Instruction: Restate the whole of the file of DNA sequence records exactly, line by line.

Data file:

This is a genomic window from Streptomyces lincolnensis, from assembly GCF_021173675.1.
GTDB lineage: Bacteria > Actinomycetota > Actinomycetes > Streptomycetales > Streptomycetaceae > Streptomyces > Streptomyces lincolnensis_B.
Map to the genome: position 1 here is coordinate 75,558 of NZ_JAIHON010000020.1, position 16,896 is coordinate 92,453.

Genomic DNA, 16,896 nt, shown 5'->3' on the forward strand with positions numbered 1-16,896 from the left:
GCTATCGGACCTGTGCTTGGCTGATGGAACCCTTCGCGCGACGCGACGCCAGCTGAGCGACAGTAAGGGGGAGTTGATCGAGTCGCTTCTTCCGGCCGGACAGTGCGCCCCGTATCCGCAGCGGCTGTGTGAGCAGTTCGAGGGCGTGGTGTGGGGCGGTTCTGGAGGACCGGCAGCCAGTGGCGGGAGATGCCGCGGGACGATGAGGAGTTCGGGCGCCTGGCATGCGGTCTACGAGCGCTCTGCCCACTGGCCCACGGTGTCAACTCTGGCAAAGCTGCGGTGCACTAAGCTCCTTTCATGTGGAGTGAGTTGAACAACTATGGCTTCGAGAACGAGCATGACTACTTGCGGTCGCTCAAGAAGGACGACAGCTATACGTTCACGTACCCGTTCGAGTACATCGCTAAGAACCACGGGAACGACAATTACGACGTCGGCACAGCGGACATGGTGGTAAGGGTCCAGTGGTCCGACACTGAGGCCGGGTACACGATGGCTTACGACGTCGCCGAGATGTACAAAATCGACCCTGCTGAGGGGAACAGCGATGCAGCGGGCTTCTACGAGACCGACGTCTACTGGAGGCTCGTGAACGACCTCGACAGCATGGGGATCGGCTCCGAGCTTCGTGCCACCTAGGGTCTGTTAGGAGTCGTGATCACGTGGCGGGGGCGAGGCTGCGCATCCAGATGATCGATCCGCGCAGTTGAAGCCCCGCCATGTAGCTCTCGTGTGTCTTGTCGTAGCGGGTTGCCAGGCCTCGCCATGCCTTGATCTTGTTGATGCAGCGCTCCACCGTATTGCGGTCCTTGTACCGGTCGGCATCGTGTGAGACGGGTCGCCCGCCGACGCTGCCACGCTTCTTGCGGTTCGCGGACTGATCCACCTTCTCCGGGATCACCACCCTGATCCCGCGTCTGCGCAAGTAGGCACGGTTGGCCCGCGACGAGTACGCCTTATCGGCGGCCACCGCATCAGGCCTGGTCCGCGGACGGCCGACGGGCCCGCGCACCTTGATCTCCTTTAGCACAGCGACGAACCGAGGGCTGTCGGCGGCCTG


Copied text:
This is a genomic window from Streptomyces lincolnensis, from assembly GCF_021173675.1.
GTDB lineage: Bacteria > Actinomycetota > Actinomycetes > Streptomycetales > Streptomycetaceae > Streptomyces > Streptomyces lincolnensis_B.
Map to the genome: position 1 here is coordinate 75,558 of NZ_JAIHON010000020.1, position 16,896 is coordinate 92,453.

Genomic DNA, 16,896 nt, shown 5'->3' on the forward strand with positions numbered 1-16,896 from the left:
GCTATCGGACCTGTGCTTGGCTGATGGAACCCTTCGCGCGACGCGACGCCAGCTGAGCGACAGTAAGGGGGAGTTGATCGAGTCGCTTCTTCCGGCCGGACAGTGCGCCCCGTATCCGCAGCGGCTGTGTGAGCAGTTCGAGGGCGTGGTGTGGGGCGGTTCTGGAGGACCGGCAGCCAGTGGCGGGAGATGCCGCGGGACGATGAGGAGTTCGGGCGCCTGGCATGCGGTCTACGAGCGCTCTGCCCACTGGCCCACGGTGTCAACTCTGGCAAAGCTGCGGTGCACTAAGCTCCTTTCATGTGGAGTGAGTTGAACAACTATGGCTTCGAGAACGAGCATGACTACTTGCGGTCGCTCAAGAAGGACGACAGCTATACGTTCACGTACCCGTTCGAGTACATCGCTAAGAACCACGGGAACGACAATTACGACGTCGGCACAGCGGACATGGTGGTAAGGGTCCAGTGGTCCGACACTGAGGCCGGGTACACGATGGCTTACGACGTCGCCGAGATGTACAAAATCGACCCTGCTGAGGGGAACAGCGATGCAGCGGGCTTCTACGAGACCGACGTCTACTGGAGGCTCGTGAACGACCTCGACAGCATGGGGATCGGCTCCGAGCTTCGTGCCACCTAGGGTCTGTTAGGAGTCGTGATCACGTGGCGGGGGCGAGGCTGCGCATCCAGATGATCGATCCGCGCAGTTGAAGCCCCGCCATGTAGCTCTCGTGTGTCTTGTCGTAGCGGGTTGCCAGGCCTCGCCATGCCTTGATCTTGTTGATGCAGCGCTCCACCGTATTGCGGTCCTTGTACCGGTCGGCATCGTGTGAGACGGGTCGCCCGCCGACGCTGCCACGCTTCTTGCGGTTCGCGGACTGATCCACCTTCTCCGGGATCACCACCCTGATCCCGCGTCTGCGCAAGTAGGCACGGTTGGCCCGCGACGAGTACGCCTTATCGGCGGCCACCGCATCAGGCCTGGTCCGCGGACGGCCGACGGGCCCGCGCACCTTGATCTCCTTTAGCACAGCGACGAACCGAGGGCTGTCGGCGGCCTG